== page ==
[Hands on preview] Arranger: A Role-Puzzling Adventure is a delicious puzzle adventure

[Hands on preview] Arranger: A Role-Puzzling Adventure is a delicious puzzle adventure

Sliding right into our D(rea)Ms with the new game from Furniture & Mattress

When I was younger, I was enamored with the little sliding puzzle toy that was in my dentist’s office. It was a picture of a tooth, and it would sometimes take me several minutes to figure out how to get the tile on the bottom right back to the middle without screwing everything up. But when I finally did it was some of the most satisfaction that one could have as a 6 year old. Arranger, from developer Furniture & Mattress, taps into that sliding tile mechanism but it’s far less about frustration and far more about using the simple gameplay to tell a multi-layered story in a game that’s both compelling and refreshingly fun.

I was a kid again, and fully addicted.

The hands-on demo at Summer Game Fest is the opening sequence of the game, focusing on learning about the gameplay and puzzle-solving process. For a game that may look complex (especially with some of the later puzzles) it’s absolutely accessible and easy to understand. The controls are minimal: just push left and right, up and down. And that’s it. Move to solve puzzles. Just move! The premise is that our lead character, Jemma, is a bit of a misfit. And outcast. And she’s not necessarily liked by the rest of the townsfolk, mostly because she causes chaos where she goes.

This idea that she’s “dragging” the world behind her (alluding to the notion that one’s past is always there, always affecting their path, difficult to leave behind) is portrayed smartly in the concept of the sliding tiles. Jemma is always facing forward when she moves, and everything behind her seems to follow her along, often picking up objects and moving them. In one area I came upon a town resident on a ladder, but because they were in my row each time I slid forward I would cause their ladder to slide and wobble, until they eventually fell over (ultimately causing them to dislike me even more).

The puzzle-solving is built upon accessibility and intuitiveness of how to play; we just start moving, and we’ll figure it out. None of the puzzles are impossible, and it’s not even about trial and error. It’s really about learning the mechanisms of the world. At some point we may even come upon a puzzle and just feel that we know how to solve it. We may not know the exact solution but because we know enough of the world we’ll be able to understand its expectations of us. Once we take our first steps — er, slides? — we find out how innovative the game really is. The sliding isn’t just for our own movement, but the movement of the world around us. We move items, we avoid obstacles, we find keys to unlock doors. The game doesn’t have an inventory, instead we have to slide items into place to use them. This translates to the game’s “battles” as well. The battles (in the demo, at least) are set up in areas with a set number of weapons. To use a sword, for instance, we slide it towards an enemy to attack it. The hook is that we have to figure out how to get enough swords to take out an enemy. For example if an area has three swords, we may need to use one to attack, one to act as a weight on a trigger to be able to reach a sword behind the enemy to attack it, then get back to the other side and use that trigger sword to slide over and deal the final blow.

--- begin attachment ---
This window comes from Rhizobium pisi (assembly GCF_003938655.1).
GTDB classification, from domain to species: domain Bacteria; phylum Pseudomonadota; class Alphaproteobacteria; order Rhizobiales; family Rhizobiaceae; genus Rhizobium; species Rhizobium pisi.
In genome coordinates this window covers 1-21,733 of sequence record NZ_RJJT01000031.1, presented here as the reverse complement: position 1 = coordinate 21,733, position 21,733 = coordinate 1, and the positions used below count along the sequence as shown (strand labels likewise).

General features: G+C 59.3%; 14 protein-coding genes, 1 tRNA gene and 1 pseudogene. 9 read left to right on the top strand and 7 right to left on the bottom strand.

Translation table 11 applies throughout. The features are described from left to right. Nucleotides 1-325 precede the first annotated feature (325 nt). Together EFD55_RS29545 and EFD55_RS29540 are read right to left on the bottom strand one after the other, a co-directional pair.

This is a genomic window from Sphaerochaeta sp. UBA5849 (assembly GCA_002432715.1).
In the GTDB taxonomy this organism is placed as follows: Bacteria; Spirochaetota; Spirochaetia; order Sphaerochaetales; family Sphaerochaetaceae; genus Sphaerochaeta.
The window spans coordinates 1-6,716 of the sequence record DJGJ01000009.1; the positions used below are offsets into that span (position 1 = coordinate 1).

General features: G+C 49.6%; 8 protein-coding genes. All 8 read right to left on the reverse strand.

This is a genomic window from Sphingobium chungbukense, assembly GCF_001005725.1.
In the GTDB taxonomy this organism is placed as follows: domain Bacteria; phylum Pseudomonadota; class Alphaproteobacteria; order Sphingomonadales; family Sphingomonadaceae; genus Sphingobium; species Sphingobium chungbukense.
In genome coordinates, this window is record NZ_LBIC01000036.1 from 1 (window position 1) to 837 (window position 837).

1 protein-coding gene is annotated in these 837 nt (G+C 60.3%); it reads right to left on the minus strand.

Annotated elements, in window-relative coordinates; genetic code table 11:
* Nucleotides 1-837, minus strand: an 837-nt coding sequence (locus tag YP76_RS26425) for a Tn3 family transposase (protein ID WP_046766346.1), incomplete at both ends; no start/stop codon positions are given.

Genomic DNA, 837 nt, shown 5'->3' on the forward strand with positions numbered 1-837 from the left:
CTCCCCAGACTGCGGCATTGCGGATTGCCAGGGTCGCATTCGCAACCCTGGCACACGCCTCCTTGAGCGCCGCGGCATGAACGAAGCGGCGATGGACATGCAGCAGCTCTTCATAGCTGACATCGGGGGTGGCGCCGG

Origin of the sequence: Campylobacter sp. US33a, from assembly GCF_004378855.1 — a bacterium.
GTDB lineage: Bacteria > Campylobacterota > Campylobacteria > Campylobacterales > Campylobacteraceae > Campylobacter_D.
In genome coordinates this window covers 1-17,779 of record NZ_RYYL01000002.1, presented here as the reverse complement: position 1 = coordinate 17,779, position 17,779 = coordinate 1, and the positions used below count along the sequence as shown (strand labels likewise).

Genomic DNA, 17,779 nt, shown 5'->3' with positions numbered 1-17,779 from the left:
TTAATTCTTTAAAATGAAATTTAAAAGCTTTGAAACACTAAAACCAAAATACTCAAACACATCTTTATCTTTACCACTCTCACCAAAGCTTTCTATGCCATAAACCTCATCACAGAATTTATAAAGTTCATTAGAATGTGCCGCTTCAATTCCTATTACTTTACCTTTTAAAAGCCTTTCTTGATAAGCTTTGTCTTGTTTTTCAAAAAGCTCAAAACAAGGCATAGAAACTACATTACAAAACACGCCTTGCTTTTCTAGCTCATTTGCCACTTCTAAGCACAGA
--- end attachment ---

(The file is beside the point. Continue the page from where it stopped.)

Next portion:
One puzzle took me several tries to figure out how to solve. I could tell that the developers were getting a little antsy watching me, but that’s the magic of a game like this. I need to keep failing, to keep missing an opportunity before I finally figure it out. And then I have that solution in my brain that will help me solve the next puzzle, and the next and the next. The developers on site, Nick Suttner and Tomás Batista, explained to me that there are a hundred different ways to solve the puzzles, and they welcomed seeing players bring their own ideas to the experience. I felt proud solving one and hearing them mention that it was the first time they’d seen someone accomplish that specific goal in that way. And if for some reason we’re having trouble advancing past something, accessibility options in the game allow us to skip a puzzle without issue. The frustration of solving puzzles isn’t the point of the game, it’s the love of puzzles themselves that should keep us moving.

And while this is clearly a game with compelling and challenging puzzles as its gameplay, Suttner explains to me that it’s really built around being a breezy adventure game that tells a story about acceptance and personal growth. The puzzles are the verbs and vocabulary of how Jemma expresses her interaction with her world. We need to understand the world as much as we can, because that will ultimately affect how she progresses in it, and how her story is told. We even see some of her perspective in the floating art in the background, known as “shards” that depict how she remembers and views different situations. The music, directed by Batista, is yet another layer to the experience. Batista was able to use a variety of sounds, including traditional South American, acoustic and modern electronic instruments, to express the emotions that Jemma feels when she comes across different situations and to signify the different aspects of the the game.

Arranger is a puzzle game that uses adventure and story as a sort of trojan horse to expose puzzle solving to people who may not be the biggest players of the genre. Through Jemma’s adventures, Furniture & Mattress essentially want us to understand that though we carry our pasts along with us they may ultimately allow us to move forward.

Arranger arrives on July 25th for PC, Mac, Steam, PS5, Switch, and Netflix. A demo is currently available on Steam.